Foreign Policy Watch: India-United States

India out of GSP programme


From UPSC perspective, the following things are important :

Prelims level : GSP

Mains level : Implications of GSP status removal on India

  • The US has announced its intention to “terminate” India’s designation as a beneficiary of its Generalized System of Preferences (GSP) duty concession programme.

Why such move?

  • Under the programme, certain products can enter the US duty-free if beneficiary developing countries meet the eligibility criteria established by its Congress.
  • US said that India had failed to provide assurances to the US for “equitable and reasonable” access to its markets in numerous sectors.
  • US’s refers to India as a “very-high tariff nation” and demands for a “reciprocal tax” on goods from India.

What is GSP?

  • The GSP is a US trade preference programme designed to promote economic development by allowing duty-free entry for thousands of products from designated beneficiary countries.
  • The concept of GSP is very different from the concept of MFN as it provides equal treatment in the case of tariff being imposed by a nation.
  • But in case of GSP, differential tariff could be imposed by a nation on various country whether it is a developed country or a developing country.
  • Both the rules comes under the purview of WTO.
  • GSP provides tariff reduction for least developed countries but MFN is only for not discriminating among WTO members.

India and GSP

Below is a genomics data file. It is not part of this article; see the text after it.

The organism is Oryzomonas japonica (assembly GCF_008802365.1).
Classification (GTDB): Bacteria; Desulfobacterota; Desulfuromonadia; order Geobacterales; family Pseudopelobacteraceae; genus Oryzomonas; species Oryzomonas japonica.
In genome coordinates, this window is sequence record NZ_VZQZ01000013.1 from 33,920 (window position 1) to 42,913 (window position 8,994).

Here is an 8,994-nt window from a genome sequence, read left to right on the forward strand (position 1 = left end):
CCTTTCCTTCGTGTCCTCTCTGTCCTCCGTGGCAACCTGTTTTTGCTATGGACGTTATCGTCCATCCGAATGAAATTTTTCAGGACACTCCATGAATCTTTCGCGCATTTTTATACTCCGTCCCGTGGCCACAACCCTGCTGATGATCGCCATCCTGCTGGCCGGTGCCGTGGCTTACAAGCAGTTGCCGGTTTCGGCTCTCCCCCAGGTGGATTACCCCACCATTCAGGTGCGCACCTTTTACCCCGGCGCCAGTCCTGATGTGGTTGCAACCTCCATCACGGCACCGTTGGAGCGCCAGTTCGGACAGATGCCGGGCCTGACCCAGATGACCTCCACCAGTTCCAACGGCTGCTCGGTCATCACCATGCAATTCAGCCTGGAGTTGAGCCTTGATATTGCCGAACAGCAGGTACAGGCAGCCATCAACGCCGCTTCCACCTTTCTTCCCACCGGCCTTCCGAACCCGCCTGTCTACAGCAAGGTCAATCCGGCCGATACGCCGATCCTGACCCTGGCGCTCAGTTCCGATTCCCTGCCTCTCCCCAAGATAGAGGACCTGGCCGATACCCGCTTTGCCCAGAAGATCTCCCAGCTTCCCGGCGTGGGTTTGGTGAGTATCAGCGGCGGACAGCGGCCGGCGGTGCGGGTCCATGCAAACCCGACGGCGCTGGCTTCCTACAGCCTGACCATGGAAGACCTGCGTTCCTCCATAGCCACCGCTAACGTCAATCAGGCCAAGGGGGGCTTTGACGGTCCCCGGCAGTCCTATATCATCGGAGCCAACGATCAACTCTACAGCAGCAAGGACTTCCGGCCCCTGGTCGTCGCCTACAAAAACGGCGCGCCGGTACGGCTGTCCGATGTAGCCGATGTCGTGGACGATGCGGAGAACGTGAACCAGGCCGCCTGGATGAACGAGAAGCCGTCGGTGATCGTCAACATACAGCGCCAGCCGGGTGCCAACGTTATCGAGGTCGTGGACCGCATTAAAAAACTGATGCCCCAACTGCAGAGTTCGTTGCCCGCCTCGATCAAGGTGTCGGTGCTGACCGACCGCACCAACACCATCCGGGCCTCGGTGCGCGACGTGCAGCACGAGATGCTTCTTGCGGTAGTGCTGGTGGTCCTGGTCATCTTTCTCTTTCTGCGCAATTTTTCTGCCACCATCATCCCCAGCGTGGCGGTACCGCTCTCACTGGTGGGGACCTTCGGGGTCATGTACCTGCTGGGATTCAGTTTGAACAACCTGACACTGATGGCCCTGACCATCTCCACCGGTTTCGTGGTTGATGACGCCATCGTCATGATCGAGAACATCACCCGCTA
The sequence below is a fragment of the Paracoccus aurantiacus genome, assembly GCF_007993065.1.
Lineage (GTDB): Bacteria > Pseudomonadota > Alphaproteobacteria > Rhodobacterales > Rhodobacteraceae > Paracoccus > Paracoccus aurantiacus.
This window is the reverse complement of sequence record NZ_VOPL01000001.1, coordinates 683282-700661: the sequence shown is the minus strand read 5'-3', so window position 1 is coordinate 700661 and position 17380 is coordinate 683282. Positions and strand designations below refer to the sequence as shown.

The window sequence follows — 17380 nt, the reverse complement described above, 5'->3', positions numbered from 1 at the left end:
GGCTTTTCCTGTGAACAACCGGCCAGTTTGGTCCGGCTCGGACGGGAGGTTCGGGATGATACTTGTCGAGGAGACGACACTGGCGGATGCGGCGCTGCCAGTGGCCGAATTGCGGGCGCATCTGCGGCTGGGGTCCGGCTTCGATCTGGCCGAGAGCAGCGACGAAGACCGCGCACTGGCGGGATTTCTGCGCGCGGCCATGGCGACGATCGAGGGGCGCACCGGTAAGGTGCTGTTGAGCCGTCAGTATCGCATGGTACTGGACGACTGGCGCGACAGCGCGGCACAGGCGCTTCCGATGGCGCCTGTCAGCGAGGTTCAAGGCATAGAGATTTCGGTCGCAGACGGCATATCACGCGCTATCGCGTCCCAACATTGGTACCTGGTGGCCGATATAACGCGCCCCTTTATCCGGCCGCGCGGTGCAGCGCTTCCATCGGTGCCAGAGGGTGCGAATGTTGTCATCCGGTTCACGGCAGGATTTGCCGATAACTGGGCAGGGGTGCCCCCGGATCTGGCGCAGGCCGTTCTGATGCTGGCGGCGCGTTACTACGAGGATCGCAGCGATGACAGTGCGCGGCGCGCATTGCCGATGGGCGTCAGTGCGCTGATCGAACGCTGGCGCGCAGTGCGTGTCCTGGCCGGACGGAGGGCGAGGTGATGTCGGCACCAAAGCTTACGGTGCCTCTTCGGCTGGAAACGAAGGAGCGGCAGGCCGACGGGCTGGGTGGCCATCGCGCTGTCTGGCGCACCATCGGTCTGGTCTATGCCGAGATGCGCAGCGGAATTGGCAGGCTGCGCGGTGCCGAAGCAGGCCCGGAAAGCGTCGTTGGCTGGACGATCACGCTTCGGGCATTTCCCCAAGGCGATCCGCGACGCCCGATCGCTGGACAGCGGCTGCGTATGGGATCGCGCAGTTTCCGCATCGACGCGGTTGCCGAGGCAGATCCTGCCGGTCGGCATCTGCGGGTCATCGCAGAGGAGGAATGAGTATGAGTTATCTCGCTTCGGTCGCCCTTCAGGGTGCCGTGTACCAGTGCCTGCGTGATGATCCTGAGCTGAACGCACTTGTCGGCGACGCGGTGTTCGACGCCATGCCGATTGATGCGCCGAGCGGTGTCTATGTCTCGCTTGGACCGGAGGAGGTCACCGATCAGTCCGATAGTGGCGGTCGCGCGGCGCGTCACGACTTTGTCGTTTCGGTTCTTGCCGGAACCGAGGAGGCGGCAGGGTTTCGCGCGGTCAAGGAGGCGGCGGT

• India has been the biggest beneficiary of the GSP regime and accounted for over a quarter of the goods that got duty-free access into the US in 2017.
  • Exports to the US from India under GSP — at $5.58 billion — were over 12 per cent of India’s total goods exports of $45.2 billion to the US that year.
  • The US goods trade deficit with India was $22.9 billion in 2017.
  • With India exporting $6.3 billion worth of goods to the US under GSP in 2018 and availing duty concession to the tune of only $240 million last year.

Impact of GSP withdrawal

  • Even after US withdrawal of GSP, India continues to enjoy tariff preference from many countries including Australia, Russia and Japan, as well as the European Union (EU), among others.
  • Indian exports to these countries was nearly five times the total exports to the US in 2018.
  • Within the group of countries that provided GSP benefit to India, exports to EU nations were highest, followed by the US, Japan, Russia and Australia, respectively.
  • As exports under GSP accounted for over 11 per cent of India’s total goods exports of $54.4 billion to the US last calendar year, the withdrawal could affect India’s competitiveness in exports.
  • Indian exports from US included organic chemicals, raw materials, iron, steel, furniture, aluminium and electrical machinery.
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